Pirates Takeaways: Quintana’s Strong Start Lone Bright Spot in Home Opener
PITTSBURGH — José Quintana might have provided the silver lining from an otherwise dreary 2-1 home opener loss to the Chicago Cubs for the Pittsburgh Pirates on Tuesday.
Unlike most seasons, the weather wasn’t the cause for the down mood for PNC Park’s opener, as 60 degrees and sun reigned over Pittsburgh, but instead it was a listless Pittsburgh offense that couldn’t get the 34,458 that showed up to cheer on the Bucs going.
“I’ve talked about it since December of 2019,” manager Derek Shelton said. “To see the people there, they were into the game. Unfortunately, we didn’t give them more to cheer about, but the atmosphere was outstanding.”
The Pirates went 0 for 10 with runners in scoring position and only Bryan Reynolds’ eighth-inning solo home run kept them from being shut out.
But the performance of Quintana kept the day from being a total loss. Not expected to be the Pirates’ ace by any stretch, the elder statesmen of the staff who carried a 6.43 ERA through 2021 matched Cubs starter Drew Smyly throughout on Tuesday.
Quintana pitched 5 1/3 innings, scattering five hits and gave up just one run, a Seiya Suzuki solo homer that just eked out of the ball park at 397 feet in right-center field.
“He was good,” manager Derek Shelton said. “He went through a predominately right-handed lineup, kept them off the barrel with the exception of Seiya. I thought he did a really nice job going back and forth.
“He went to both sides of the plate. He used all of his pitches. One of the reasons we left him in Florida was to get the fifth up. We didn’t have anybody that had got to the fifth up and he did that. All day long, I thought he threw the ball well. If he goes out in the rest of his starts and throws the ball like that, we’re going to be in pretty good shape.”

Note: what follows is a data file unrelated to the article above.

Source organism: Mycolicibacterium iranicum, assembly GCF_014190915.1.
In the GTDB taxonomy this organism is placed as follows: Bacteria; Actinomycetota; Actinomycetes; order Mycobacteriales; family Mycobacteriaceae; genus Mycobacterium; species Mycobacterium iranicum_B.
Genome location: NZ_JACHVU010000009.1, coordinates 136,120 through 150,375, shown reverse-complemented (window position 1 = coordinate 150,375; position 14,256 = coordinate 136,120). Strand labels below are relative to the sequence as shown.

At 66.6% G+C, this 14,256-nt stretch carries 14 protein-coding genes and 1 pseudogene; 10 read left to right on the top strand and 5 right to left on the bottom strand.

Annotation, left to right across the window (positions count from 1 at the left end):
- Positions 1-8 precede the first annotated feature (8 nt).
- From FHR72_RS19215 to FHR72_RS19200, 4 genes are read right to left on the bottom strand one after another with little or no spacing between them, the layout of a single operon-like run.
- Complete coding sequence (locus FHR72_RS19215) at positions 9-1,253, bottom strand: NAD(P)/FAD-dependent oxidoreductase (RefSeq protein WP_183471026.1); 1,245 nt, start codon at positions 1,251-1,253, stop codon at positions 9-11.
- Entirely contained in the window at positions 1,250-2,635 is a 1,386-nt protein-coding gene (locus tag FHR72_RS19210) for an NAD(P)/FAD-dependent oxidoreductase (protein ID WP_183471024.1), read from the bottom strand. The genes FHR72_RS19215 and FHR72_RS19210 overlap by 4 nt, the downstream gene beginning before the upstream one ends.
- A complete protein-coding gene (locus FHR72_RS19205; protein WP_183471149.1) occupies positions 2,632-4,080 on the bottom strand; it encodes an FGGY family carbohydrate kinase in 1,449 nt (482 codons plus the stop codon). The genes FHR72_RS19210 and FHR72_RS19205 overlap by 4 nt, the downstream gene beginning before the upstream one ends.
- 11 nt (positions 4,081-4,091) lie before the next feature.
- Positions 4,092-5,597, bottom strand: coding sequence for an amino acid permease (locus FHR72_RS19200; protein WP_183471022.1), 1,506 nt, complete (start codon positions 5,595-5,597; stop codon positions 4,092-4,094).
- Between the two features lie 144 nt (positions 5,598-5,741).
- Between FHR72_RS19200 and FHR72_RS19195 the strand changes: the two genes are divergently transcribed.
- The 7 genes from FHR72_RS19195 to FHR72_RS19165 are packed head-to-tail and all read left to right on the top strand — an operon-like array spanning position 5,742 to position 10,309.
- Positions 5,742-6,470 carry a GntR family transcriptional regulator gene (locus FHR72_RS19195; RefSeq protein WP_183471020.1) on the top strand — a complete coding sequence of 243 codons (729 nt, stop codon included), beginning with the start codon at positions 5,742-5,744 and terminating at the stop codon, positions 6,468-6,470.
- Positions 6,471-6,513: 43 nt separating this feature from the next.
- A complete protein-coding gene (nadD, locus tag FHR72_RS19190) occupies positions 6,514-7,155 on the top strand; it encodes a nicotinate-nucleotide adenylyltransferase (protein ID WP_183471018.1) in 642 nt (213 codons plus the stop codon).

Quintana agreed with that assessment, even if he was disappointed at the losing effort.
“It’s tough when they hit a couple of balls like that, but that’s baseball,” he said. “If I keep throwing the ball like that, I’ll be happy with the results.”
The Pirates didn’t know much about Suzuki, who came over from the Hiroshima Carp this offseason on an $85 million contract. Quintana said the pitch that went for a home run was a mistake, and not a case of a lack of information against a new opponent.
“There was not too much information on him,” Quintana said. “I tried to follow the plan, to throw the fastball close to him. I think when he hit the homer, the ball came back over the middle. … Next time we need to see him, watch him on the video and make a plan going forward. He’s tough.”
“I think Major League Baseball is going to find that out pretty quickly,” Shelton said. “Two good swings by Suzuki today and that was the difference in the game.”
Suzuki seems to be a strong signing for the Cubs. In four games, Suzuki is hitting .417/.529/1.167 with three home runs and eight RBIs.
The Pirates tough day with runners on base didn’t really seem to phase Shelton, who credited Smyly and the Chicago pitching staff.
“They kept us off the barrel when they needed to,” Shelton said. “Smyly did a good job. Their bullpen did a good job. We had opportunities to score, we just couldn’t come up with a big hit.”
The opener was the first chance for the PNC Park crowd to check out the new amenities at the ballpark, and the two bars flanking the batter’s eye seemed to be a huge hit. They stayed full of patrons throughout the game.
“The fans were great,” Reynolds said. “It was a blast to run around the outfield and have that atmosphere. … There were a lot of people out there on both of the bars. I think that’s a great addition.”
Reliever Anthony Banda got out of a big inherited jam in the sixth, striking out two with two runners on after relieving Quintana.
Shelton wasn’t rewarded with his faith in him, as Suzuki hit his second home off him as the first batter of the seventh. But on the whole, the one hard-hit ball over an inning and two-thirds is a result the Pirates
“He came in a big situation against two pretty good right-handed hitters and got punch outs,” Banda said. “He did a nice job and then left a ball inside to a pretty good hitter.”